"Members of the Snowbird community have long maintained traditions, strong Cherokee bloodlines and the language. It’s represented in Tribal Council together with the Cherokee County community, a community that’s largely nontraditional. Tribal members in Cherokee County who can speak the language can probably be counted on one hand. The two communities are vastly different — geographically and demographically.
Some residents of Snowbird are arguing for separate representation. They have a valid point. Are North and South Carolina represented together in the Senate? Are the United States and Canada represented together in United Nations? What is the rationale for representing these two communities together in Tribal Council?
One will undoubtedly point to the Eastern Band of Cherokees’ Charter and Governing Document as justification for this disenfranchisement. This document was adopted illegally in 1986, particularly since the Eastern Band of Cherokees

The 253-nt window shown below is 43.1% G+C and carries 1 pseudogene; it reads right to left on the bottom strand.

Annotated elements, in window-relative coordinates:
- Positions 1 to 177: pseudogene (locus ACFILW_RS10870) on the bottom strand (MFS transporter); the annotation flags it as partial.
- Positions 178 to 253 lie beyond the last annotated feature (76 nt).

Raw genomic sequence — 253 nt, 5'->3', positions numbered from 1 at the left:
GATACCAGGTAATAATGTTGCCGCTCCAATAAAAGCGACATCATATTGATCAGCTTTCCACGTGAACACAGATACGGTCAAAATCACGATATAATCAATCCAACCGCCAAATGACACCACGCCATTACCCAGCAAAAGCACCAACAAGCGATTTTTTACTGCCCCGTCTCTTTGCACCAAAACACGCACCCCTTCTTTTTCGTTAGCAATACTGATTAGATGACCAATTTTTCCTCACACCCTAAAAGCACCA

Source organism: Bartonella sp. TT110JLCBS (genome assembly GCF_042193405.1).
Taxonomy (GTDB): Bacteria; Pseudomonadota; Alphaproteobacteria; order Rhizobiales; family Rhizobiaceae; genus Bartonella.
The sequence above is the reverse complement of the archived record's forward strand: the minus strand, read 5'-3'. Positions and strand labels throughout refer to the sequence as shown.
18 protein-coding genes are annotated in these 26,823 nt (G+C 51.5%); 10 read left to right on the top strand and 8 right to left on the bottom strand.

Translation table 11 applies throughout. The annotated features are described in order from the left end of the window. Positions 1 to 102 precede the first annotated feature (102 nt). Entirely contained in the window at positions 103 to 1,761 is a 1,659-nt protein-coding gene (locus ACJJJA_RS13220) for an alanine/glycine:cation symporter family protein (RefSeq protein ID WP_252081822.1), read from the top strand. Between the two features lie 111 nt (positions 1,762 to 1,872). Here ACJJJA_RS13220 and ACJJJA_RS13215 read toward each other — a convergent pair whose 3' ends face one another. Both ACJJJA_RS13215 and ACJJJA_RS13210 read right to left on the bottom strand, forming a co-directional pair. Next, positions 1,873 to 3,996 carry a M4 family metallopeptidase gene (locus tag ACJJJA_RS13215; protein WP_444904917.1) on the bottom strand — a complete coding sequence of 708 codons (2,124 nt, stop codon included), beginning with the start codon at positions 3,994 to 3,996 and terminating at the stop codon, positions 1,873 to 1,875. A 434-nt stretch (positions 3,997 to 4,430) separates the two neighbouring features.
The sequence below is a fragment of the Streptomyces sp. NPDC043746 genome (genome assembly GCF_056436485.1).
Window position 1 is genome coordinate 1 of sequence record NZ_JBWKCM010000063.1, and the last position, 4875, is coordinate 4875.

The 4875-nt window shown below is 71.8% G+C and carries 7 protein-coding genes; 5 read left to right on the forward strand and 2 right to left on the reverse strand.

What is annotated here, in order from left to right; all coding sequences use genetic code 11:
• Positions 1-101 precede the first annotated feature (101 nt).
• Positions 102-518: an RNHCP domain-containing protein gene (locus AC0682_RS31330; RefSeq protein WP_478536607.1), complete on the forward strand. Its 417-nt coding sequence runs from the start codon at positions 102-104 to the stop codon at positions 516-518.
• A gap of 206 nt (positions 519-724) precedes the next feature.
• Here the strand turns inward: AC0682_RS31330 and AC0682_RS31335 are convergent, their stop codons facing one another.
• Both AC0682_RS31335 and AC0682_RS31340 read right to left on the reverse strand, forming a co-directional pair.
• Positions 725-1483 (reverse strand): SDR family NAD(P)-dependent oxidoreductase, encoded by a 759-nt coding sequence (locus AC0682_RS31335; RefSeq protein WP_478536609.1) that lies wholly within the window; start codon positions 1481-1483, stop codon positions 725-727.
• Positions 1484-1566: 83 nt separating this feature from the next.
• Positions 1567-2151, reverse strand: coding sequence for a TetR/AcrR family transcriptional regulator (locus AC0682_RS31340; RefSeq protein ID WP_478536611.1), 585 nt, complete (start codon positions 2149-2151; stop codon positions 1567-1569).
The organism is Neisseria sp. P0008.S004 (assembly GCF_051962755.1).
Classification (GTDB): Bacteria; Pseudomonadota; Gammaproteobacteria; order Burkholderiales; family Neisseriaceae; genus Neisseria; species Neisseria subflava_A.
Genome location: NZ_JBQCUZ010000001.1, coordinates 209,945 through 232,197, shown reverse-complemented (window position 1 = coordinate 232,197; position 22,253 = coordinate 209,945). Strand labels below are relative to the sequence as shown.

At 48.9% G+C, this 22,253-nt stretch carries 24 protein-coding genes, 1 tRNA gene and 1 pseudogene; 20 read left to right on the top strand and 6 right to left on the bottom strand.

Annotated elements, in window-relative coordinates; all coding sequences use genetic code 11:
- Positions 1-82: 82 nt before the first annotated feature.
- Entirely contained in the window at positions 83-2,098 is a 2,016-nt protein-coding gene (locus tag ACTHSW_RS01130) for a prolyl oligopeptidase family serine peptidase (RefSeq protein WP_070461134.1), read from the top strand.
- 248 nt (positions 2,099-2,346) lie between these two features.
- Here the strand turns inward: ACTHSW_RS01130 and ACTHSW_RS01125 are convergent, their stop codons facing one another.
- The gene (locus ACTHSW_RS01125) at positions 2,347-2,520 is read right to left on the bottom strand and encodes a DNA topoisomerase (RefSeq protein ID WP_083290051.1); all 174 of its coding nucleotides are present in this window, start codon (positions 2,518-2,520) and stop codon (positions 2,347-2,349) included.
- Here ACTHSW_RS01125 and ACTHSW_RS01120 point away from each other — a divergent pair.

did agree to the terms of the Indian Reorganization Act
, which calls for specially called elections, conducted by the Interior Department
, to adopt or amend constitutions or governing documents. The charter was adopted through a Tribal Council resolution.
Snowbird is right in its quest, and there is no justification to oppose it. If other communities should follow the examples set by Snowbird, if they’re successful, then so be it. Would it be so bad to increase the number of council members, especially if it could possibly improve tribal members’ representation?"
Get the Story:
Joseph Martin: Each Cherokee community deserves fair representation
(The Asheville Citizen-Times 5/15)